Samsung Bioepis Shortens Clinical Trials as It Seeks a Competitive Edge

Samsung Bioepis is reportedly undertaking shorter clinical trials in order to gain faster biosimilar approvals as the company seeks to compete with rival developers and to realize its first annual profits. 
The Center for Biosimilars Staff
July 07, 2017
Samsung Bioepis is reportedly undertaking shorter clinical trials in order to gain faster biosimilar approvals as the company seeks to compete with rival developers and to realize its first annual profits. 
According to The Investor, Samsung has shortened the duration of its clinical trials to 1 year in an effort to report its data more quickly. Additionally, the Korean biosimilar developer has sent its staff around the globe to the locations of its clinical trials—rather than relying on contract research organizations—in order to better control its timetables and speed approvals. 
These efforts, says The Investor, are designed to help the 5-year-old Samsung Bioepis to both gain the competitive advantage of a robust pipeline and to turn a profit after posting annual losses throughout its short history. The company is, however, unlikely to become profitable until its drugs find greater uptake in the US and European markets. 
Samsung Bioepis, whose infliximab (Renflexis) was approved by the FDA in April of this year, currently has 4 biosimilar candidates in phase 3 development for the US marketplace. Those drugs are etanercept (SB4 Benepali, referenced on Enbrel), adalimumab (SB5 Imraldi, referenced on Humira), trastuzumab (SB3, referenced on Herceptin), and bevacizumab (SB8, referenced on Avastin). By contrast, the company’s chief rival, fellow Korean biosimilar developer Celltrion, has only 1 biosimilar candidate in phase 3 development for the US market: trastuzumab (CT-P6 Herzuma, referenced on Herceptin).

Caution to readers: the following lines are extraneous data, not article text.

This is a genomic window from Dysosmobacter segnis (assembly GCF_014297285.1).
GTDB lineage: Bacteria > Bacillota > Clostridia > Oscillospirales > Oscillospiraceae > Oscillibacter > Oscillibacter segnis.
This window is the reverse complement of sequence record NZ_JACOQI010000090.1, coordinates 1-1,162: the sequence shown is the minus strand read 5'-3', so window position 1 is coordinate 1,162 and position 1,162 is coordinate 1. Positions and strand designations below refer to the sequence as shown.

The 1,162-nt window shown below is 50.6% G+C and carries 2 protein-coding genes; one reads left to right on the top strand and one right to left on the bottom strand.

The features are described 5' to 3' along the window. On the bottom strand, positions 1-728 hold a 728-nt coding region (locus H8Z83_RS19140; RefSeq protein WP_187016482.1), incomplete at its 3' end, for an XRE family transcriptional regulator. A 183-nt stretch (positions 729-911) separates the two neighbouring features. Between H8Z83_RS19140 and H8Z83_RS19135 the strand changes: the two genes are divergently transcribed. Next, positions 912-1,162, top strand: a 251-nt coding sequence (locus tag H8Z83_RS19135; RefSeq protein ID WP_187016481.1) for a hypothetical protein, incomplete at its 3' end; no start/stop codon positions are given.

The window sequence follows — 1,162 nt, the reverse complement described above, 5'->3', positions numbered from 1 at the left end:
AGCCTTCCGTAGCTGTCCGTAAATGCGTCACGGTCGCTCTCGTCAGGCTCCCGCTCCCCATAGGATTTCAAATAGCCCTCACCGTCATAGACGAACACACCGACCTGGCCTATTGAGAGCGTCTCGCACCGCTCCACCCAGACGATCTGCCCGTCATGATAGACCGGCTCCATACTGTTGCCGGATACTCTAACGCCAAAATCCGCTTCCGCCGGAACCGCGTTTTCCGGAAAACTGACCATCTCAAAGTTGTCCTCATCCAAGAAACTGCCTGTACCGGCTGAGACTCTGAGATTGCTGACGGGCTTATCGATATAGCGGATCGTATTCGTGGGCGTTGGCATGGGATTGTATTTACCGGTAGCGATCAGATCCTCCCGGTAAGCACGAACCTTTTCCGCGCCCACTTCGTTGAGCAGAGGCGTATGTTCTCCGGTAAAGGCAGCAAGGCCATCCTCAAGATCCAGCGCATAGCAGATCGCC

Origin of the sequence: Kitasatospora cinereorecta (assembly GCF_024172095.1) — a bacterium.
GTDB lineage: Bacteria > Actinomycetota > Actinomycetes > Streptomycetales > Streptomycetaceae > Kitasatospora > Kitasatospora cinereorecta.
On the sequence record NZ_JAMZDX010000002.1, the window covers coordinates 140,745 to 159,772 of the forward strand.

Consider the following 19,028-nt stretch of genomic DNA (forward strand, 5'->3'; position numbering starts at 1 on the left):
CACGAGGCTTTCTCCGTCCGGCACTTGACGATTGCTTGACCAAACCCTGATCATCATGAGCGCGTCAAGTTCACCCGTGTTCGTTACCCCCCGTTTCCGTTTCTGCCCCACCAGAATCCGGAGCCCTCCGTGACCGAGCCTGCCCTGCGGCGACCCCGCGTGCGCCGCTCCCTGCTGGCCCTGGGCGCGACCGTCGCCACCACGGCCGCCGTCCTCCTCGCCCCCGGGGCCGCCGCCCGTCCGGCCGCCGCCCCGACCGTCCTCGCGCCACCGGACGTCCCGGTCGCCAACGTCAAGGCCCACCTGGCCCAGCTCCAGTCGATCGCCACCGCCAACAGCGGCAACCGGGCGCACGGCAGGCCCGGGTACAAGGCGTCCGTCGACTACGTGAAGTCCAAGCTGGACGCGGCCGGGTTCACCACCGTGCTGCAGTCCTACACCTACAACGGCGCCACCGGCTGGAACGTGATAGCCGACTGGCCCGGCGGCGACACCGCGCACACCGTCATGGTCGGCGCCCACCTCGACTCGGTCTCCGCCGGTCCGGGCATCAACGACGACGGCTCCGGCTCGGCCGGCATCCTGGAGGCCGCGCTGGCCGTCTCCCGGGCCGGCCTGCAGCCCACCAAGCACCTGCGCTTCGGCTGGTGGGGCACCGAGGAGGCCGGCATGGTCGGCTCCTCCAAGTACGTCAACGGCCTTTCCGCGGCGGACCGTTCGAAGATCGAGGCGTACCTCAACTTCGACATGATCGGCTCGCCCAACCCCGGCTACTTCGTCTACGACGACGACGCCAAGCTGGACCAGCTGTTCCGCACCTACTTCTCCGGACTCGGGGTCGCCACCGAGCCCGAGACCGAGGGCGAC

Yet Samsung Bioepis faces other time-consuming roadblocks to its US sales objectives; in May, Janssen Biotech filed a district court lawsuit to prevent the sale of Samsung Bioepis’ FDA-approved infliximab biosimilar in the United States. 
However, that lawsuit hinges on Samsung Bioepis’ purported failure to complete the patent information exchange process as laid out in the Biologics Price Competition and Innovation Act (BPCIA), as well as on the company’s early notice of commercial marketing. The suit finds itself on questionable footing after the Supreme Court’s June ruling in Sandoz v Amgen, which determined that there exists no federal remedy for a failure to engage in the “patent dance,” and that biosimilar makers can provide notice of commercial marketing either before or after FDA approval of a biosimilar product. 

x-button

Health economics experts. Managed care professionals. Key clinical specialists. This is where the worlds of clinical, regulatory, and economical outcomes for specialized pharmaceutical biotechnology meet: The Center for Biosimilars® is your online resource for emerging technologies, with a focus on improving critical thinking in the field to impact patient outcomes. We’ll discuss the current landscape for advanced health care management—reviewing emerging treatment paradigms, approaches, and considerations—all by authoritative industry voices.

Intellisphere, LLC
2 Clarke Drive
Suite 100
Cranbury, NJ 08512
P: 609-716-7777
F: 609-716-4747
Copyright © 2006-2020 Intellisphere, LLC. All Rights Reserved.